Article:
We will likely never see Kelly again in this life. But we left a trail of blessing behind us that I pray God uses. I don’t know if she will actually read and study John 4:1-30. I don’t know if she will ever put her faith and trust in Christ. Like we’re learning in our current sermon series through Acts - “Do Not Be Silent” - we are called to obediently, lovingly, and intentionally share and manifest the truth of the Gospel wherever and whenever possible. More often than not, we will never know the outcome of our obedience and we have to be okay with that. We must do our part, and then trust God to take over from there.
I wanted to share this story because I believe it is a good example of what it means to be “salt” and “light”. Like I said, it is highly unlikely that anybody else did any of the things we did for her that night. Kelly had an encounter with the people of Christ and it should have made a significant impact on her. I could have easily held the mentality of, “God, this is a Valentines Day dinner with my wife, can I please just put the mission away for a few hours?”. No. There is a lot at stake and I think we often forget that. Somebody was blessed that night. Perhaps she walked away thinking we were different, a flavorful people of the kind she has never encountered. Perhaps the ministry we gave her seasoned her heart even for just that night. Perhaps the ministry was the start of newness of life in Christ - we don’t know. In every single moment of every single situation, of every single day, we all have an opportunity to be “salt” and “light”, and to intentionally and strategically minister to people for Christ where we are, in the home and outside the home. But are we paying attention? Are we focused on our mission? Are we putting the distractions away? Are we going from self-centered to others-centered?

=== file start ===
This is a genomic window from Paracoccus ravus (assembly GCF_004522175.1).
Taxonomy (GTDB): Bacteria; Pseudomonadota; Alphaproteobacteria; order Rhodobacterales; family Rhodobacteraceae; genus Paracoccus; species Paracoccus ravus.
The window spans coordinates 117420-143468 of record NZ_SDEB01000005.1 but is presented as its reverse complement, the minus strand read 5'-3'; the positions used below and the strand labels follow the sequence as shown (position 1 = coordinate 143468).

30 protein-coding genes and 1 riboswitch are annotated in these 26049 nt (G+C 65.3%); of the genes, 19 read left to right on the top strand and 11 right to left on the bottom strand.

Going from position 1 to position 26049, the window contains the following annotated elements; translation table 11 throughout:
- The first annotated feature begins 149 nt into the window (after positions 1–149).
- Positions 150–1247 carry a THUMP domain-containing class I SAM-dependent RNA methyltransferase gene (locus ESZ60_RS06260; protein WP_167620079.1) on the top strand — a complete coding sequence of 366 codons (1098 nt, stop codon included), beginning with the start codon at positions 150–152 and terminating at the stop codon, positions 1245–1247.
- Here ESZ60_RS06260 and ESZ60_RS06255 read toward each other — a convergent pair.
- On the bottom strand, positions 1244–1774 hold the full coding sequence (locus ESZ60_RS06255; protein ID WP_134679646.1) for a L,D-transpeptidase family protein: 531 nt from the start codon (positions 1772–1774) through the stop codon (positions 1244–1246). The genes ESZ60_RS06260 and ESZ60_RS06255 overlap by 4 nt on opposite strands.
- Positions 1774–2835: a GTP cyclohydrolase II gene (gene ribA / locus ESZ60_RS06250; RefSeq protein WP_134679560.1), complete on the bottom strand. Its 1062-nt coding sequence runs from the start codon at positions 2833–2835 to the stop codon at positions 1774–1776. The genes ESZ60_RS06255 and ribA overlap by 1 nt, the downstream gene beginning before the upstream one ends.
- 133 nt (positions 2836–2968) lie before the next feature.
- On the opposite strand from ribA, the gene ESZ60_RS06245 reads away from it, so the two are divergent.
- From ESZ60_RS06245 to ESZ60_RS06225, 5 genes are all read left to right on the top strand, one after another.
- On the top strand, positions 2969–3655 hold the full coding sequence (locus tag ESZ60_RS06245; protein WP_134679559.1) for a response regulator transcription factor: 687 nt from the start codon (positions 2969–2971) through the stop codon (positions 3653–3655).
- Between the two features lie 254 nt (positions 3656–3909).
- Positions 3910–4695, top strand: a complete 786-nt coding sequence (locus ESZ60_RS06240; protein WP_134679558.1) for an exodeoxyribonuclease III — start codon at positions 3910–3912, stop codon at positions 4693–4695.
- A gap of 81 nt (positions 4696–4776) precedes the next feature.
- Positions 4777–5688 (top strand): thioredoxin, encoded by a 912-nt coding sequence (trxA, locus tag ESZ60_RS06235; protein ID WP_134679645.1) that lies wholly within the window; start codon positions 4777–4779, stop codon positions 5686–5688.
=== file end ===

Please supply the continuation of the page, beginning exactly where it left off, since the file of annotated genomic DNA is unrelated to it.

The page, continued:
How can you be “salty” where you are? It’s not rocket science or parallelograms: Just be “on”. As followers of Christ, we don’t turn our missional Christianity on whenever we want or only on Sunday mornings. It must always be on. There really isn’t even a switch, or an option. Being missional is part of the fabric of who we are. Being “on” is just who we are if we are living out the gospel and surrendered to God’s mission in the world as we should be. Yes, even on date nights. We are missional people and we must be paying attention. Unfortunately, I don’t always pay attention to my surroundings, but for some reason that night, I noticed the tattoo on her arm and I followed the promptings which was probably from the Holy Spirit. When we are “on” and paying attention, we can often uncover a door into somebodies mind and hearts. This time, that door was her tattoo. You’d be surprised how everything is already right in front of us, if only we would just stop looking at ourselves and start looking at others.
Be salt and light. Be on. Leave a trail of blessing behind you wherever you go for God to use.